Twenty years ago, the first RIO conference put sustainable development clearly on the global agenda. Today the critical need to conserve our natural resources, tackle poverty and respond to climate change is widely accepted by governments and business alike. Sadly, as this RIO+20 conference illustrated, agreeing that there is a problem and making meaningful commitments to do something about it are apparently two very different things.
So how do we get the scale of change needed to have a real impact on poverty and environmental destruction?
I find it easy to be inspired by the great work many individuals, businesses, NGOs, and governments are in fact doing. Indeed this is what keeps me motivated. Yet taking some distance we need to keep asking – ‘what does this all add up to?’. Are we simply creating wonderful ‘islands of success’ that make use ‘feel good’ or is there really a ‘sea of change’ underway big enough to impact on the sustainability and poverty issues we face?
Should we worry about what governments do, or don’t do, at a global level? Are there other pathways of change? Is it a bottom-up ground swell that will bring the change? Must we wait for impending disaster before we get motivated? And what about the private sector and markets?
Interestingly many business leaders and platforms have begun setting ambitious sustainability goals and are unambiguous about the urgency of finding ways to live within the limits of our planet’s resources and to tackling poverty. At one recent event, I witnessed a call to action from a business leader infinitely more strident that what any of the politicians had to say. Is this simply business posturing or is something deeper going on?
International learning workshop on scaling inclusive agri-food markets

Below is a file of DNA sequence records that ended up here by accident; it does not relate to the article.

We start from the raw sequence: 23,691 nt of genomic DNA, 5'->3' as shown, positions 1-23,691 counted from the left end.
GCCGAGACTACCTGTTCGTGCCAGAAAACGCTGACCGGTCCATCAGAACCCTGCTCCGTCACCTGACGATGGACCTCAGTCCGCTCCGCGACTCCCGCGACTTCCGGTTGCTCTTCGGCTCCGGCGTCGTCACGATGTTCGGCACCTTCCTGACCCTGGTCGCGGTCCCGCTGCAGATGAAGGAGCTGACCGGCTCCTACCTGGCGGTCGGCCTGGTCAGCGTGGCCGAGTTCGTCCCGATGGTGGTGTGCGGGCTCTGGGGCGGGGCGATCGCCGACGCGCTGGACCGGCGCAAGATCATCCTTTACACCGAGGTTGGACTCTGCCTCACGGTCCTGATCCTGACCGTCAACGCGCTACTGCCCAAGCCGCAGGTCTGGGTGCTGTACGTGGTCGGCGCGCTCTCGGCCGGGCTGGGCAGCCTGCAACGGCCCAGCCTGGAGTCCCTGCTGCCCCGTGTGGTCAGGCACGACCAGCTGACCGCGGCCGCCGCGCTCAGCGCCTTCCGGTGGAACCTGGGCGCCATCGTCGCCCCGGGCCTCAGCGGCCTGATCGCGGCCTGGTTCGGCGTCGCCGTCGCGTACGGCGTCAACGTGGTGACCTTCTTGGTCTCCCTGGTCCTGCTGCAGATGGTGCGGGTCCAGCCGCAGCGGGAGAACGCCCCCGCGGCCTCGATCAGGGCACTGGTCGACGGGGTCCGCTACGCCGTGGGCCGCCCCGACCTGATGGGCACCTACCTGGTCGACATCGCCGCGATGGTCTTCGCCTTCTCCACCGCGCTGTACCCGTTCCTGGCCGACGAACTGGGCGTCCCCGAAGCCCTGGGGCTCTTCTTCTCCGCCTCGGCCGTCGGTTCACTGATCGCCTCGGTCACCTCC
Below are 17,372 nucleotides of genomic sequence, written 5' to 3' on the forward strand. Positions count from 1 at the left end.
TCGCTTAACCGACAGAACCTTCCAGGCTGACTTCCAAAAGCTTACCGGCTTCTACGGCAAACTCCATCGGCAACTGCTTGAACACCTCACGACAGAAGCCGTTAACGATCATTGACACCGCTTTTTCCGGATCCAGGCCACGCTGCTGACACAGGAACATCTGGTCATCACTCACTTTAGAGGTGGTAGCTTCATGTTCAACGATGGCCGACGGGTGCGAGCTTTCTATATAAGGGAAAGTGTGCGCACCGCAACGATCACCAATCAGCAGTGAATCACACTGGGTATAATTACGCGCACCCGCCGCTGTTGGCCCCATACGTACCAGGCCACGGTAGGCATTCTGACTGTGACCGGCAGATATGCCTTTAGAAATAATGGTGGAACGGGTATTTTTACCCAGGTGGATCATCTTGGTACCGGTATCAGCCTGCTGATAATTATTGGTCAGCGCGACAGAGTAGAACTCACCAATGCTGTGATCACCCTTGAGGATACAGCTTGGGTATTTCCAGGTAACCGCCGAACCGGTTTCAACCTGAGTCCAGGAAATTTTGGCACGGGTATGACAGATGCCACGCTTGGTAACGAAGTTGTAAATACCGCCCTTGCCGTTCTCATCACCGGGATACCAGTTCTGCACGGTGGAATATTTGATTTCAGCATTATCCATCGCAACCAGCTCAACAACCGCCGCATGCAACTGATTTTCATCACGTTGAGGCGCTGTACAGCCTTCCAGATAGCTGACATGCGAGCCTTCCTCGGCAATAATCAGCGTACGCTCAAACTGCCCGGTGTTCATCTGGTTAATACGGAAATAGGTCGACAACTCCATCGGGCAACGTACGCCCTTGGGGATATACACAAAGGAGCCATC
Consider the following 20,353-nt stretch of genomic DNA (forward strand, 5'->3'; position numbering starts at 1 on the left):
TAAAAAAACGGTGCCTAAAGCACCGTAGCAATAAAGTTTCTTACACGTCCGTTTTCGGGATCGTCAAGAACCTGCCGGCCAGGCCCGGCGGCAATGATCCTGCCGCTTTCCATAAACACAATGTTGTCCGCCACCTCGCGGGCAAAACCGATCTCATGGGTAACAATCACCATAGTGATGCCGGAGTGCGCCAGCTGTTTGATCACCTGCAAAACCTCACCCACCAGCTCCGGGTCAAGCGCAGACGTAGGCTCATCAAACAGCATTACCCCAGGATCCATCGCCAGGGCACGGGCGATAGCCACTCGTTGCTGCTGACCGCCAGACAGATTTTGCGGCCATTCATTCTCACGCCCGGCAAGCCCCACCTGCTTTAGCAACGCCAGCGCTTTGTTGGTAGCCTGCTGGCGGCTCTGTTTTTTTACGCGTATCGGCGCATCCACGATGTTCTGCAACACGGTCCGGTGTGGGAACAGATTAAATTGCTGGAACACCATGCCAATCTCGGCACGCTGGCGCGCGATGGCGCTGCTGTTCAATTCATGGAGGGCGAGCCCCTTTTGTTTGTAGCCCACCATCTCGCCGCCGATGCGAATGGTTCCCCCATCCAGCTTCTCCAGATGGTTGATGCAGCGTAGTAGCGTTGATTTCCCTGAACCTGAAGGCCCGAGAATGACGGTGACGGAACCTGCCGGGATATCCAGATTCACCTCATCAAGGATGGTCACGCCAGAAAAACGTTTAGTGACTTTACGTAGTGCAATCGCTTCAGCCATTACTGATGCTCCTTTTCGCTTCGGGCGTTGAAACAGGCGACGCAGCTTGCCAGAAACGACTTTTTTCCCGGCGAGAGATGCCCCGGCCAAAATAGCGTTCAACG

In April the Wagenignen Centre for Development Innovation (CDI), Wageningen UR hosted an international learning workshop on ‘scaling inclusive agri-food markets’. It was developed in partnership with business and development organisations. Those supporting the initiative included Rabobank, the International Fund for Agricultural Development (IFAD), the International Finance Corporation (IFC), the Sustainable Food Lab; the Bottom of the Pyramid Innovation Centre, Agri-ProFocus, the Dutch Sustainable Trade Initiative (IDH), the Royal Tropical Institute (KIT), the Netherlands Development Organisation (SNV), the Technical Centre for Agricultural and Rural Cooperation (CTA), the Netherlands Ministry of Foreign Affairs, and the Netherlands Ministry of Economic Affairs, Agriculture and Innovation.
The workshop brought together leading practitioners from business and development organisations to explore what works when scaling inclusive agri-food markets. Inclusive business means creating profitable enterprises and investments that benefit the poor and help to tackle the underlying causes of poverty and economic inequality. An inclusive agri-food markets is one that creates economic opportunity for small-scale farmers and local entrepreneurs and employment opportunities along the value chain. Importantly this doesn’t mean just buying from small farmers or employing people; it means doing so in a way that helps to create a spiral out of poverty. With food demand doubling over the coming decades and with the reality that there will be another two billion people at the bottom of the economic pyramid – heavily dependent on agriculture for their livelihoods – inclusive agri-food market development must be a key plank in the wider sustainable development agenda.